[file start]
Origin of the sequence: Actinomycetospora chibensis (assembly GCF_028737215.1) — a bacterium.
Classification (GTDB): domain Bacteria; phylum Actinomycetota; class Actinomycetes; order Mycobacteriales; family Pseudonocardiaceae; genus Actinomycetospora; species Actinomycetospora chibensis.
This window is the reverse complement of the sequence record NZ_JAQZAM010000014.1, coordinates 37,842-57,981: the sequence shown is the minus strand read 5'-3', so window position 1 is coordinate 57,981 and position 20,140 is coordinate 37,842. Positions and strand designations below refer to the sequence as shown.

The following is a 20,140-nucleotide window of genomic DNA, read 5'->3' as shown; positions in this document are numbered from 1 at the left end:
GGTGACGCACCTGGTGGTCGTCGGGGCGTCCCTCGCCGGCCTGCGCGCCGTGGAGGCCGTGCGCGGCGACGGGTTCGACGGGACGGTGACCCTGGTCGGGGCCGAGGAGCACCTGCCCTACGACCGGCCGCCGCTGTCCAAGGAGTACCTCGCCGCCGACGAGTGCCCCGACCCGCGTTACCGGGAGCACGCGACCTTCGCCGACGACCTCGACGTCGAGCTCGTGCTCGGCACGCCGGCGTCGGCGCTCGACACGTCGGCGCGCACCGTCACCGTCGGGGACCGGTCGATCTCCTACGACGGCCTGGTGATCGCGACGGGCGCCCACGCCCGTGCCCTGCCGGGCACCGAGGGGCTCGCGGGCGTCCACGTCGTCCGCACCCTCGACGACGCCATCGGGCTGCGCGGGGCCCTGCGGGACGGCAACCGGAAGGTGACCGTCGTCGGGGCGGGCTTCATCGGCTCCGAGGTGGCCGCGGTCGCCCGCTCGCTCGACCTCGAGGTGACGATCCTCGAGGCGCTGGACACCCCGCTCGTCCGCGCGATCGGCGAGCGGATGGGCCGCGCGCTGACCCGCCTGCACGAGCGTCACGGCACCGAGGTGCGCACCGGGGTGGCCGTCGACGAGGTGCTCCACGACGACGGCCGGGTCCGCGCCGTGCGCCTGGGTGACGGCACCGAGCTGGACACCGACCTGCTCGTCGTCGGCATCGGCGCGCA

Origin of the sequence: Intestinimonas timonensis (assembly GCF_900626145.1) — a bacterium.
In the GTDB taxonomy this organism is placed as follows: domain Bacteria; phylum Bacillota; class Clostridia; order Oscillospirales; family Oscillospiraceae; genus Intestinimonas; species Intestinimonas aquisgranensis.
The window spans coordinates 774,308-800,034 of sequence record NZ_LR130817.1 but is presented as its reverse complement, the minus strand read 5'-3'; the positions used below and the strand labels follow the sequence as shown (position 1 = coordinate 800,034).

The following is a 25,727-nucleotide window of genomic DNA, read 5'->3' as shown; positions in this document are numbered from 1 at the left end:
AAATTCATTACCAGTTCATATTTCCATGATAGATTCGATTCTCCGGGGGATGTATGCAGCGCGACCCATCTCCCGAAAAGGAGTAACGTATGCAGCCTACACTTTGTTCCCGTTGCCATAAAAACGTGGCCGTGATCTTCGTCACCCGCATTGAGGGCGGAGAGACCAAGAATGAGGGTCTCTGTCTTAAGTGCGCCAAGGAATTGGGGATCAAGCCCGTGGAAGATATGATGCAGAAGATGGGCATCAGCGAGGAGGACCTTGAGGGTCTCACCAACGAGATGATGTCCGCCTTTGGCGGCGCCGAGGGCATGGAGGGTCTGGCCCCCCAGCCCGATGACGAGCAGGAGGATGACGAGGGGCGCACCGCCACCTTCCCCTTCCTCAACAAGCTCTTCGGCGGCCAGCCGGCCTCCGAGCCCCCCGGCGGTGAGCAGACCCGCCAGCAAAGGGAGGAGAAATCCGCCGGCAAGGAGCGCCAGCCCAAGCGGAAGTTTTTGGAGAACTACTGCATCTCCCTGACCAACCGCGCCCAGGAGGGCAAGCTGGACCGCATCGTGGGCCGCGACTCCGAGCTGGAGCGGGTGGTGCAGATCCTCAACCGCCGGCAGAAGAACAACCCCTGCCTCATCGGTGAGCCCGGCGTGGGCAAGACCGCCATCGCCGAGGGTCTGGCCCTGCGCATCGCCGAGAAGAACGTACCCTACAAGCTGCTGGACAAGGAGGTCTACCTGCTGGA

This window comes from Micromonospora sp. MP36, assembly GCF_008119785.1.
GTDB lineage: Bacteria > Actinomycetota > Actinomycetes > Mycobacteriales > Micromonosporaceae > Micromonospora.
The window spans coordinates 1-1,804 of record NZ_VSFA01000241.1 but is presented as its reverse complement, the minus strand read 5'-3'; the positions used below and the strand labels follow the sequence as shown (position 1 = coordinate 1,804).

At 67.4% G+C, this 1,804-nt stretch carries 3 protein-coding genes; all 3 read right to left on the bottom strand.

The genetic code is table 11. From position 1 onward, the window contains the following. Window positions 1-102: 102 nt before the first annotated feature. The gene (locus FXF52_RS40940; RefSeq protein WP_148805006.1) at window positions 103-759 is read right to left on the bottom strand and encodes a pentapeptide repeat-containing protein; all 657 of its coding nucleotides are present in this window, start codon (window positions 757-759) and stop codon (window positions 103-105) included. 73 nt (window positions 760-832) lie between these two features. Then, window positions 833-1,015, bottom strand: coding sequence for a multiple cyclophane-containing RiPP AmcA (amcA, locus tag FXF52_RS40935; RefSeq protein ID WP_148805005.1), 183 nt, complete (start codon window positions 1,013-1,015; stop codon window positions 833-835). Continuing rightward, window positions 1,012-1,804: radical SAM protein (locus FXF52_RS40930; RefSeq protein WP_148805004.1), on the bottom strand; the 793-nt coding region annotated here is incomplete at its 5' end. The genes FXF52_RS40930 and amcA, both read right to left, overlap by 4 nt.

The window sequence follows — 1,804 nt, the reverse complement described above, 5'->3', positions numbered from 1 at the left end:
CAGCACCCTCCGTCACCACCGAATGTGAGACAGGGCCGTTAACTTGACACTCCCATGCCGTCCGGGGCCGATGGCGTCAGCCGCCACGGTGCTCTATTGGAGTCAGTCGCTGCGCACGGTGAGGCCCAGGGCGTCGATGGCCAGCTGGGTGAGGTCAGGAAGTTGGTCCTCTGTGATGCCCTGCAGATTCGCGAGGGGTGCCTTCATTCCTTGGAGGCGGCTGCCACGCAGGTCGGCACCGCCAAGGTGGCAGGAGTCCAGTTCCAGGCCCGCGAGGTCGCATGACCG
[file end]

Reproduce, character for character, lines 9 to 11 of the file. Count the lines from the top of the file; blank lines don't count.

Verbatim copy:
The following is a 25,727-nucleotide window of genomic DNA, read 5'->3' as shown; positions in this document are numbered from 1 at the left end:
AAATTCATTACCAGTTCATATTTCCATGATAGATTCGATTCTCCGGGGGATGTATGCAGCGCGACCCATCTCCCGAAAAGGAGTAACGTATGCAGCCTACACTTTGTTCCCGTTGCCATAAAAACGTGGCCGTGATCTTCGTCACCCGCATTGAGGGCGGAGAGACCAAGAATGAGGGTCTCTGTCTTAAGTGCGCCAAGGAATTGGGGATCAAGCCCGTGGAAGATATGATGCAGAAGATGGGCATCAGCGAGGAGGACCTTGAGGGTCTCACCAACGAGATGATGTCCGCCTTTGGCGGCGCCGAGGGCATGGAGGGTCTGGCCCCCCAGCCCGATGACGAGCAGGAGGATGACGAGGGGCGCACCGCCACCTTCCCCTTCCTCAACAAGCTCTTCGGCGGCCAGCCGGCCTCCGAGCCCCCCGGCGGTGAGCAGACCCGCCAGCAAAGGGAGGAGAAATCCGCCGGCAAGGAGCGCCAGCCCAAGCGGAAGTTTTTGGAGAACTACTGCATCTCCCTGACCAACCGCGCCCAGGAGGGCAAGCTGGACCGCATCGTGGGCCGCGACTCCGAGCTGGAGCGGGTGGTGCAGATCCTCAACCGCCGGCAGAAGAACAACCCCTGCCTCATCGGTGAGCCCGGCGTGGGCAAGACCGCCATCGCCGAGGGTCTGGCCCTGCGCATCGCCGAGAAGAACGTACCCTACAAGCTGCTGGACAAGGAGGTCTACCTGCTGGA

This window comes from Micromonospora sp. MP36, assembly GCF_008119785.1.